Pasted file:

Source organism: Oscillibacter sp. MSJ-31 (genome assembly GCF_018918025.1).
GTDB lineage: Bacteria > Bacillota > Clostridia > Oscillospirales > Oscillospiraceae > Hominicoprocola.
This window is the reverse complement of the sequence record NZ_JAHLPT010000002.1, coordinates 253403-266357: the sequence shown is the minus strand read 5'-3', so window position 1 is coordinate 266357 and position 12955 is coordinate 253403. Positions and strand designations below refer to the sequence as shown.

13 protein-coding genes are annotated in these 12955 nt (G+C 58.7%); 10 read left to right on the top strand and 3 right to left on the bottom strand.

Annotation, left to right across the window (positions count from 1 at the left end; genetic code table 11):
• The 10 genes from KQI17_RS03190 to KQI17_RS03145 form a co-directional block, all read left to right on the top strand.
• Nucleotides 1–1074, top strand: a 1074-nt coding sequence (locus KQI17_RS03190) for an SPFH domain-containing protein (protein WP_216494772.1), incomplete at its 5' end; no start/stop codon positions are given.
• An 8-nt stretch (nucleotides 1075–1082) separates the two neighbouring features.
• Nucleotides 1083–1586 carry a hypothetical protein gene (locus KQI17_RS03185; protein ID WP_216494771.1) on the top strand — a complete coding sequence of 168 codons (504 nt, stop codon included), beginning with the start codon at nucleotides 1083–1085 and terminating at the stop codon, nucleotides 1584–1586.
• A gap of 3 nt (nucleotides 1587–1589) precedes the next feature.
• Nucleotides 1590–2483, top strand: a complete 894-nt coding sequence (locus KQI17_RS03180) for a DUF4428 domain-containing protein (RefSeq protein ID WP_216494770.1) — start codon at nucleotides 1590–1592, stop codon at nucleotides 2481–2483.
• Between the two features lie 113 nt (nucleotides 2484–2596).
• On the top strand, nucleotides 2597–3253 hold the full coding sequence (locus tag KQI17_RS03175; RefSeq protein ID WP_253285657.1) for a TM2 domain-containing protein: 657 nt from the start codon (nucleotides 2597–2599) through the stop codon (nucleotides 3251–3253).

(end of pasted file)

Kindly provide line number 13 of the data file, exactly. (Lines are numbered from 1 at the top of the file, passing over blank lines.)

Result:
• On the top strand, nucleotides 2597–3253 hold the full coding sequence (locus tag KQI17_RS03175; RefSeq protein ID WP_253285657.1) for a TM2 domain-containing protein: 657 nt from the start codon (nucleotides 2597–2599) through the stop codon (nucleotides 3251–3253).